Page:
Months ago I was watching TV with my family when a commercial came on promoting a show called “The Following” starring Kevin Bacon. It had been a while since I had seen Kevin Bacon because my reflexive comment when I saw him was, “Wow! Kevin Bacon looks hammered. How old is that guy now?”
The question had been strictly rhetorical; I could tell that Bacon was probably in his mid-50s. Nevertheless, within a matter of seconds my wife called out, “He’s 54.”
Guess how she knew how old he was so quickly? That’s right, she Googled it.
This is the same way just about every man, woman and child instantly discovers information about nearly anything he or she could want to know about. I know this isn’t a news flash, but the Internet is now in the palm of everyone’s hand — with astonishingly inexpensive and fast bandwidth — which means that everything is now instantly accessible.
And from a marketing perspective, that literally (yes, literally) changes everything.
Old days are gone forever
I’ll prove it to you: Let’s go back eight or 10 years, and let’s say you placed an ad in your local newspaper that would, at that time, reliably generate 10 leads. Given that historic lead costs used to be about $250 to $300, let’s just say it cost you $3,000 to get those 10 leads.
Here’s the important question: If you spend that same $3,000 on that same advertisement now, how many leads can you realistically expect to generate? I’ve asked this question at seminars nationwide, and audiences tell me the answer is now two or three leads. Same money spent, same media as before.
So the operative question is: What happened to all the leads? Surely, there are still people buying windows, siding, remodeling and roofing. So why aren’t they responding to your advertising anymore?
Answer: Kevin Bacon!
See, 10 years ago, when somebody wanted to look something up online, they would have to log on to their desktop computer and dial in on their modem. And even though laptop computers were being widely used by 2005, wireless Internet was still a rarity, especially in private homes. Then in 2007, the first true smartphone was introduced and, right about that same time, wireless Internet started to become more commonplace. In 2010, the iPad was launched and by 2013, instant-access Internet was available on multiple devices.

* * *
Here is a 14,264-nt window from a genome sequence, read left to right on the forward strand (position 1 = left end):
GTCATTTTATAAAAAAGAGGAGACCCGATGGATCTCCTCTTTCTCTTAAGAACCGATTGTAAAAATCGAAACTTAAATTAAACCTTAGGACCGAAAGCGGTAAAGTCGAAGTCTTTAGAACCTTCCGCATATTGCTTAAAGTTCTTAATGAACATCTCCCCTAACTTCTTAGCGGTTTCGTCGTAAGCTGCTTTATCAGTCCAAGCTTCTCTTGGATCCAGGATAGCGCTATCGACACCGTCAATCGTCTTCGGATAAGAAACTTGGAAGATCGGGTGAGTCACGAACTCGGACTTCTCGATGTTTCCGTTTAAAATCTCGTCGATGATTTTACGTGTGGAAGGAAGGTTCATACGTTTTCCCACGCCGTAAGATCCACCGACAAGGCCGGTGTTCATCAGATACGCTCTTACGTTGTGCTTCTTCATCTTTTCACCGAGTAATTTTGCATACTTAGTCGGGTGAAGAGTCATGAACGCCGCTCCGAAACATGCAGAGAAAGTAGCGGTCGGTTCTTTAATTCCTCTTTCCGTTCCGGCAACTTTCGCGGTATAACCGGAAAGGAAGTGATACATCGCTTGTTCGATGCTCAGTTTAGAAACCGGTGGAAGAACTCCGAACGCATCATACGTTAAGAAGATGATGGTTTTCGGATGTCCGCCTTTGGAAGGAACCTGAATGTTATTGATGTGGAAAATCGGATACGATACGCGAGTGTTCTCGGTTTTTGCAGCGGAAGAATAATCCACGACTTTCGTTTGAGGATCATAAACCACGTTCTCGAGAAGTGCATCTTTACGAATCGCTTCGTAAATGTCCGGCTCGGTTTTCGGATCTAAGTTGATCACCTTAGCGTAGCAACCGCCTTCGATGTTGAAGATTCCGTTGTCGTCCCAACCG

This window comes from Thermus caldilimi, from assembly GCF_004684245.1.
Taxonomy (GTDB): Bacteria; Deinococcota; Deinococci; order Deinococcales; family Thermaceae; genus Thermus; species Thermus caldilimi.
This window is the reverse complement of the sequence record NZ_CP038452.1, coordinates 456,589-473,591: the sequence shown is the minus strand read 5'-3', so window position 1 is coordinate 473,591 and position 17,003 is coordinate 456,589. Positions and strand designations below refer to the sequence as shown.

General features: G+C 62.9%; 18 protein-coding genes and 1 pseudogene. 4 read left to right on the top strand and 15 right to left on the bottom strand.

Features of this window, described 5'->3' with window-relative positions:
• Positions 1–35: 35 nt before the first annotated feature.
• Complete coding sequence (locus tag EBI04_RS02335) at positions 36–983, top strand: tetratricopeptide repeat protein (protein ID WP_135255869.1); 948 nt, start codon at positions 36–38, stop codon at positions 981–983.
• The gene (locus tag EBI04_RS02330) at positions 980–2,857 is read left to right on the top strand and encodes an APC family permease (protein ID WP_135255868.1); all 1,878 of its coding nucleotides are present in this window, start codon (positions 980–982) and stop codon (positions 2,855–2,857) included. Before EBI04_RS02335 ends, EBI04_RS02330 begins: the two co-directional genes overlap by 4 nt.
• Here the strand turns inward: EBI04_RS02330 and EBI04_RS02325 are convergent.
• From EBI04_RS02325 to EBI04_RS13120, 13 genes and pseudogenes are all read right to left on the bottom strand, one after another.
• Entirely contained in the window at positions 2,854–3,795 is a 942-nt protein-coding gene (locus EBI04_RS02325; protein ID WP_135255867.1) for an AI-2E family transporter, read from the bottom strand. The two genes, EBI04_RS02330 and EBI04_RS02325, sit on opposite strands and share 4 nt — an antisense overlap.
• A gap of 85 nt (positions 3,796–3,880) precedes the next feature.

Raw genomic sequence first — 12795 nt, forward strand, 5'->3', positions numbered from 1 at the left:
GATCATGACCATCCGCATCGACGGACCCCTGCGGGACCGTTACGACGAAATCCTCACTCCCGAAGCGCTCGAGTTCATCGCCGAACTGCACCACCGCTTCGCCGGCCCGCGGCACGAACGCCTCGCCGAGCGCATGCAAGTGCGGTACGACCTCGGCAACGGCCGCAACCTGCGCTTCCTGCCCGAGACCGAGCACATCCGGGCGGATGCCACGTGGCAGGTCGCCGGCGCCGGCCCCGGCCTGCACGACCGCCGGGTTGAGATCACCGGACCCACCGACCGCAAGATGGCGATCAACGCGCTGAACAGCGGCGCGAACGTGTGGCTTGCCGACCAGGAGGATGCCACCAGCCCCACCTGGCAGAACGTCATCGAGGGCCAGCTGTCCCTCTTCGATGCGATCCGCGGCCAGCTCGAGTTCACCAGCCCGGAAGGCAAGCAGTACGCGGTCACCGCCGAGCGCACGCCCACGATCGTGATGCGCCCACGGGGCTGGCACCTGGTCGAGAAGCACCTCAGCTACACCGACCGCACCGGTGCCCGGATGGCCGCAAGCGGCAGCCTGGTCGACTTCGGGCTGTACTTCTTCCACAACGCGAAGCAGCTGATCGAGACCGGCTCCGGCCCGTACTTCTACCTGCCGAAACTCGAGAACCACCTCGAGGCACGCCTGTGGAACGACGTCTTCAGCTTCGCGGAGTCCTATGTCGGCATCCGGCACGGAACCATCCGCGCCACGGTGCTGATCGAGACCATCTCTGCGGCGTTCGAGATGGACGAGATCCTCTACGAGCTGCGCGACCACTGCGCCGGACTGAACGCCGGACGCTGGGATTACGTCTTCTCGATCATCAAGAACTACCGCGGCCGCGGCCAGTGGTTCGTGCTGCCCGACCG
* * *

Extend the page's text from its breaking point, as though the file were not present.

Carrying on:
So 10 years ago when somebody thought about replacing their windows, more often than not they wouldn’t take any immediate action. They’d get the thought, consider their options for a moment and then forget about it. Three or four days (or weeks) later they’d see your ad in the paper and think, “Oh yeah, I need to call about that.” Boom — 10 calls.
Here’s what now happens to the 10 people who used to call you:
- Two of them see your ad and call — just like in the good old days.
- Four of them already looked you up online before they ever saw your ad.
- Three of them see your ad, look you up online, don’t like what they see and decide not to call you.
- One of them sees your ad, looks you up online and calls you.
All of this is just another way to say that you’d better have your Internet marketing act together. But for some reason, the majority of remodeling companies I’ve seen just aren’t getting the job done.
It’s not about the advertisements
To make matters worse, instead of shoring up their Internet marketing, most remodelers keep asking me the same old tired question: How can I make my ads generate more leads? Look at the numbers above again — asking me how to write a better ad that generates more leads isn’t even the right question. Smart companies are asking:
- How can I make my website work better so it converts more visitors to leads?
- How can I get more people searching for what I sell find my website?
The answers to these questions are complex and take time to implement effective strategies, which is too much to discuss in this column. But believe me when I say that these are the first and second questions to ask yourself from this day forward if you want to continue to compete and thrive in your marketplace. The days of slapping up a website and calling that Internet marketing are long over.
I’ll be discussing answers to these two questions in future columns. For now, just realize that when you get fewer leads than you’d like — it’s Kevin Bacon’s fault.
Richard C. Harshaw is author and creator of the Monopolize Your Marketplace (MYM) system and CEO the company with the same name. Recently, Rich has specialized in marketing for the home improvement industry.